Tuesday, January 24, 2017

Does Silicon Valley Own the New Wave of Entrepreneurship?

(From Toptal's blog, The New Wave of Entrepreneurship;Photos from http://www.ablogtowatch.com, http://securityaffairs.co, http://geniusapp.com, and http://www.rakenapp.com )
I recently read a blog by Matt Swanson on the Toptal site that discussed the difficulty for innovative startups outside Silicon Valley to raise capital from Silicon Valley VCs (The New Wave of Entrepreneurship). Swanson says that Silicon Valley suffers from a closed ecosystem and accompanying tunnel vision. (I suspect this same exclusiveness is what keeps most of those VCs from funding women-owned or minority-owned businesses as well.)

He makes the point that developing the next cool app or the next iPhone is all people in Silicon Valley focus on, when instead there should be a way for entrepreneurs looking to solve problems in varying own industries in other parts of the country to have access to the capital and the brain power that is concentrated in Silicon Valley.

Swanson predicts this situation will change. I believe it already is. CB Insights says that AI deals are at an all-time high, and they are being done in 35 states. AI is only one fast-growing industry that is not just concentrated in Silicon Valley - think Real Estate Tech, FinTech, and HealthTech.

Harness Technology to Change Your Industry

Entrepreneurs come from all sorts of backgrounds and industries. But they can be uniquely successful if they can harness technology to fill a need in their field. My coauthor, Ed McLaughlin, did that with his real estate services business by starting a separate company called Sequentra. Sequentra delivered a proprietary software solution that enabled workflows, improved access to critical information, and tightened his company's link to their customers. (You can read more about it in our book, "The Purpose Is Profit: The Truth about Starting and Building Your Own Business")  

How can you harness technology to create a new business in your own industry? As he says in his blog, Matt Swanson wants to help you do that.

Wednesday, January 18, 2017

Writing a Book Is Like Starting a Business

When you've worked for 3 1/3 years coauthoring a book, the feeling of seeing the actual physical book offered for sale on Amazon and in brick and mortar bookstores is one of pure elation! But what makes my coauthors, Ed McLaughlin and Paul McLaughlin (pictured above), even more excited is when someone tells us that our book has actually helped them with their business. Comments like that make all the work worth it.

When we started out to create a book for entrepreneurs by entrepreneurs, we didn't realize that the endeavor would be just like starting a new business. Before we knew it, we found ourselves immersed answering a lot of the basic questions all entrepreneurs must answer:

  1. What was our main idea for our product?
  2. What was the purpose of our book?
  3. Who was the target audience? (Who was going to buy and read the book?)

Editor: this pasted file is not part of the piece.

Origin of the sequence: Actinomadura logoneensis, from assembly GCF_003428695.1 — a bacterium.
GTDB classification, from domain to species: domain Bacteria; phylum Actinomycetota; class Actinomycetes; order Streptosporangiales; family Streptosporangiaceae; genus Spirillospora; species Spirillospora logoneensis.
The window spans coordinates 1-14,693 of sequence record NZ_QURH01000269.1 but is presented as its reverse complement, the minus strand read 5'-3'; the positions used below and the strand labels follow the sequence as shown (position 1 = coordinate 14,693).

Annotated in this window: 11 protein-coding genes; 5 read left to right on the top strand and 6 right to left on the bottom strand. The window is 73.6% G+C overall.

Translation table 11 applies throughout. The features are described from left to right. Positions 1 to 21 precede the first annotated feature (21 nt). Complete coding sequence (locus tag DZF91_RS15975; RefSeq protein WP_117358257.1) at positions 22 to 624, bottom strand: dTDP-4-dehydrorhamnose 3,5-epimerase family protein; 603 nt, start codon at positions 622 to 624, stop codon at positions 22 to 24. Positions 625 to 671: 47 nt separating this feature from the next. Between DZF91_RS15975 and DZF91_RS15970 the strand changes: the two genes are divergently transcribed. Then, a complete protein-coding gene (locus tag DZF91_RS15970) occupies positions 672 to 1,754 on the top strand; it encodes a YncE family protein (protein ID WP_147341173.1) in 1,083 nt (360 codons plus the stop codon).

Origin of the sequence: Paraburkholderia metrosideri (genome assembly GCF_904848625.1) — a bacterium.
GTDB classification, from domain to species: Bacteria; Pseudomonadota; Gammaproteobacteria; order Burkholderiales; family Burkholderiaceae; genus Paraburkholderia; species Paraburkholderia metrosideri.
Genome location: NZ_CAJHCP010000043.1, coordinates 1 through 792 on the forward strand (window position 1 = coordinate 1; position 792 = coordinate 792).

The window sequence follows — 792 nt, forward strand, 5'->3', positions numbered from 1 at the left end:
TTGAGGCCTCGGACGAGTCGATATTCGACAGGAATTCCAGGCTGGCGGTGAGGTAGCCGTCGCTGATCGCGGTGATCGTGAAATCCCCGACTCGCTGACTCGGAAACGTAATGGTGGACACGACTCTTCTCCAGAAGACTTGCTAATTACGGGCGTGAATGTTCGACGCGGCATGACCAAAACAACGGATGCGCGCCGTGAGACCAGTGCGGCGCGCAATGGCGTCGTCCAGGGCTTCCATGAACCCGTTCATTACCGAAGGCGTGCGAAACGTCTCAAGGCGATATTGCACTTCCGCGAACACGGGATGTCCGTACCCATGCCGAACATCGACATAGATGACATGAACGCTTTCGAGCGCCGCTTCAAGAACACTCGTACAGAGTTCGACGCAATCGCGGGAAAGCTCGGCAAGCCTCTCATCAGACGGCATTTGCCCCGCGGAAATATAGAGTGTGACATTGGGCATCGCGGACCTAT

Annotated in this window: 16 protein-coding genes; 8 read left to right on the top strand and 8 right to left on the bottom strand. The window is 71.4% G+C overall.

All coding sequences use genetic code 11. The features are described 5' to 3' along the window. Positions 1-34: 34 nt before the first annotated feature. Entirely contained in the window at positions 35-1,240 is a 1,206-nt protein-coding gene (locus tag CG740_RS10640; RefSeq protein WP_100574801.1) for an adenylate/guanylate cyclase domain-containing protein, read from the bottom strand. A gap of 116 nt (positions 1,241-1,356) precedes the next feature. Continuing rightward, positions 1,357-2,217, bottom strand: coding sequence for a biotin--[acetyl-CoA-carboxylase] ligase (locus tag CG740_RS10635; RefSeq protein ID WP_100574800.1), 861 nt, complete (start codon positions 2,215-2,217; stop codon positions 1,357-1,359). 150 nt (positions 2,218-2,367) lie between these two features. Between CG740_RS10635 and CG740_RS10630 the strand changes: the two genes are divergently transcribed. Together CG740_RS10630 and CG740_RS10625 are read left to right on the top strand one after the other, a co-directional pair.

4. What unique value would we deliver?
  5. Were we filling an unmet need?
  6. How would we create the content and design its final form?
  7. Who were our competitors?
  8. How would we manufacture and distribute the book?
  9. How would we market the book?
  10. What other resources would we need to bring our creation to the market successfully?
These were not easy questions to answer. We spent hours discussing them and doing the homework necessary to develop our product, build an audience, and finalize and distribute the final product with the help of our publisher, Greenleaf Book Group. We not only wrote, edited, and rewrote every chapter; we also spent hours developing and executing our marketing strategy, which included feeding the social media machine, writing blogs, and developing an email list, in addition to using traditional marketing tools such as public relations.

The Purpose Is Profit

Here's a description of the book in a nutshell:

My coauthor Ed McLaughlin bootstrapped his first company, USI, grew it into an Inc. 500 company, and 14 years later sold it to a Fortune 100 company. The book uses the full arc of McLaughlin’s journey, including the failure of a second startup, to reveal the essential business principles all aspiring entrepreneurs need to know, including:

  • Why distinctive competence trumps passion in selecting the business to build.
  • Where and when to get funding without losing control.
  • How to build an entrepreneurial brand that lasts.
  • Why profit should be factored into every business decision.
  • How ethical behavior breeds trust and unlocks profit.

As a special feature, the appendix includes two essential guides: The Startup Roadmap and The Startup Funding Guide.

In the End

In the end it was worth the effort. A columnist for Entrepreneur.com wrote, "Here's a book every entrepreneur needs to read." Not only that, the book was the #1 New Release on Amazon in the New Business Enterprise category. All that made us feel pretty good.

If you want to learn more, go to: www.ThePurposeIsProfit.com. I'd love to know what you think of our book. Email me at wyn@thepurposeisprofit.com.